I work in MRI - around a magnet (1.5T). I love techy watches since I can't wear watches with hands, I'm always looking for unique watches. I haven't had problems with digital watches, but I would not advise anyone that works around a magnet to use this watch near it.
I think you may be right about the MRI actually. My dad used to service hospital equipment for GE Medical Systems - mostly nuclear gamma cameras, sometimes xray and occasional MRI's. He told me a number of stories about the MRI - how they had to ban metal pens etc becasue they were getting ripped free of peoples pockets. He said the worst one was a janitor that was mopping the magnet room while it was energized. His normal plastic rolling mop bucket had sprung a leak so he used a heavy steel pail in the room. As soon as he got it close enough to the magnet, it sucked it in side the bore. They had to build a winch and scaffold system to pull it out. It took hours.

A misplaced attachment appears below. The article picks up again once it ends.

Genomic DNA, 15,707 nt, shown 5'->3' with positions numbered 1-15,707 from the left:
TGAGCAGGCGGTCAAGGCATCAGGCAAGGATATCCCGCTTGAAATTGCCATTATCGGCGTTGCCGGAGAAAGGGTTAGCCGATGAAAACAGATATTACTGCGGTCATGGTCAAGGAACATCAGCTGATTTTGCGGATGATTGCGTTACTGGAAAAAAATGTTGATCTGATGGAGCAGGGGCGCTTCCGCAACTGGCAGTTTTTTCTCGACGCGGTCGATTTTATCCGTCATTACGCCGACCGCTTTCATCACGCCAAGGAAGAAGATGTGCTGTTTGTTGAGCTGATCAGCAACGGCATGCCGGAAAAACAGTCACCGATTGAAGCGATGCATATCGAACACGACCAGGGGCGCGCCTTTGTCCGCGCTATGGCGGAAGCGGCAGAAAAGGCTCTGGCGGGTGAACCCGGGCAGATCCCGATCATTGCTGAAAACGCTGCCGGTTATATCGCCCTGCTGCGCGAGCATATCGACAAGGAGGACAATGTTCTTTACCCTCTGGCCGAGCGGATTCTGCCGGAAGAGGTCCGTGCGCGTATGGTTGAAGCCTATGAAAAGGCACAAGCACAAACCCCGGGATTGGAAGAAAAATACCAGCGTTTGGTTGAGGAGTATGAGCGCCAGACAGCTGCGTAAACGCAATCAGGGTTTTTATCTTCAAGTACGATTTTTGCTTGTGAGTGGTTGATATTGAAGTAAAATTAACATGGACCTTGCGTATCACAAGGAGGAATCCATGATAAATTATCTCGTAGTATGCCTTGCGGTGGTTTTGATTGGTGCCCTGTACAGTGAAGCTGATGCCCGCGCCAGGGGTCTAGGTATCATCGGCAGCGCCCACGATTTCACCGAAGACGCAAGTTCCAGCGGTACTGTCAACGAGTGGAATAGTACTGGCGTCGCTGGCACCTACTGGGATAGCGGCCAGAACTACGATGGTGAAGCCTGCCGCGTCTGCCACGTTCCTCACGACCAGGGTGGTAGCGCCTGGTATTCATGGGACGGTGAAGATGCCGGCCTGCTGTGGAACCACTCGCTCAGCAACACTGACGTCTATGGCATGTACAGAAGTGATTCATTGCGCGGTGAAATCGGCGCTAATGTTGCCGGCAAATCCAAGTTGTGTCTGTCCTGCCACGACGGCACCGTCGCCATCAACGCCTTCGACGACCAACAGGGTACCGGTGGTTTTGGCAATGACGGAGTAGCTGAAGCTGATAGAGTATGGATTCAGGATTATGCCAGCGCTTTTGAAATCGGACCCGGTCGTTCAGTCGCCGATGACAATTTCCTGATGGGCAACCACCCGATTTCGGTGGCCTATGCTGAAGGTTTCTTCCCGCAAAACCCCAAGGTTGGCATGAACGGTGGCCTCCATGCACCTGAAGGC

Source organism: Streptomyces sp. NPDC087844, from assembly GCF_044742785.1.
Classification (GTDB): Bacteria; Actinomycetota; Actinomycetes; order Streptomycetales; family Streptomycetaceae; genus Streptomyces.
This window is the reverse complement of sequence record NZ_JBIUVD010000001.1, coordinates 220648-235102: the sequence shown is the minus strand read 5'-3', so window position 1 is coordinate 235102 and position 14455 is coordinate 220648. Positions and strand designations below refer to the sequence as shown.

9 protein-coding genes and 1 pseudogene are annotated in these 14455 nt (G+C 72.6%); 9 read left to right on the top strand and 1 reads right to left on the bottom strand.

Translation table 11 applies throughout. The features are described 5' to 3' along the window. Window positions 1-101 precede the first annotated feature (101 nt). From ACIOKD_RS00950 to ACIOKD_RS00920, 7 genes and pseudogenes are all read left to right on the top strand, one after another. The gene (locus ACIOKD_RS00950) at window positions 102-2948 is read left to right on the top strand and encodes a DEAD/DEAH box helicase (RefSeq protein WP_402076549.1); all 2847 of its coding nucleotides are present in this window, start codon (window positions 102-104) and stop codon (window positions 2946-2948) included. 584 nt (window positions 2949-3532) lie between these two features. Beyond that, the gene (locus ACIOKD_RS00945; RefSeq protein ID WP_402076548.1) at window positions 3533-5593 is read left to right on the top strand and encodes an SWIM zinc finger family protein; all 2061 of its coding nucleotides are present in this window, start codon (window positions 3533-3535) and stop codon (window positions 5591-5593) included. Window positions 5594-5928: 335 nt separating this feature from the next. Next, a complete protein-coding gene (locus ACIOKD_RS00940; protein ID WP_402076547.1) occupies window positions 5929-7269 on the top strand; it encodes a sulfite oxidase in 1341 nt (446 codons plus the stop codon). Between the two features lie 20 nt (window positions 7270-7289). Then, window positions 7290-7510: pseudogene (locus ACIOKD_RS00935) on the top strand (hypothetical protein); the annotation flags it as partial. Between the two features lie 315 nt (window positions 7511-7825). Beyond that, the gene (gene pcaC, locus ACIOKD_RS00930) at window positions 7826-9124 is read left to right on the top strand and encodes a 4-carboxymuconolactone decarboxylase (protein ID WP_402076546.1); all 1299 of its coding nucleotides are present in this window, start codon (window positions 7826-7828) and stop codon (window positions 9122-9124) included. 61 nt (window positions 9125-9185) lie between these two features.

Bottom line being that an MRI is a ultra powerful superconducting magnet, there is a huge amount of Gauss they generate. I'm not sure it's enough to demagantize the perm magnet in a vibrating motor but perhaps it ripped free the connecting wires that run to the motor? Take a look at the below picture, from the teardown here: http://www.ifixit.com/Teardown/Pebble+Teardown/13319
Since leads going to the motor aren't glued in place, and are "free floating" it seems to me, that, if you repeatedly exposed the watch to a moving extremely powerful magnet field that perhaps it could get the wires to "twitch" inside the watch. And that repeated twitching could eventually break the solder joint.
Also, you'll notice that this isn't a "typical" old school vibrating motor like you'd see in older cellphones (The kind that would power those Zip Zap RC cars). It's one of the newer style "pancake" motors that's much thinner, to allow it to be used in tiny devices like this. This has more in common with the motor in a ceiling fan. Given how thin i tis, I'm wondering again, if the force of the magnet could cause increased friction inside the tight tolerances motor, eventually seizing it. This would go nicely in line with the fact that you mentioned, that the vibration was getting weaker before it stopped.
Either way, I don't' think you can use your Pebble near the MRI. Perhaps I could recommend, once you get it RMA'd and replaced, that, you change your watch band out for one that is quickly removed. Perhaps a hoop and pin style, or a velcro one, etc, so that you can take it off in the magnet room?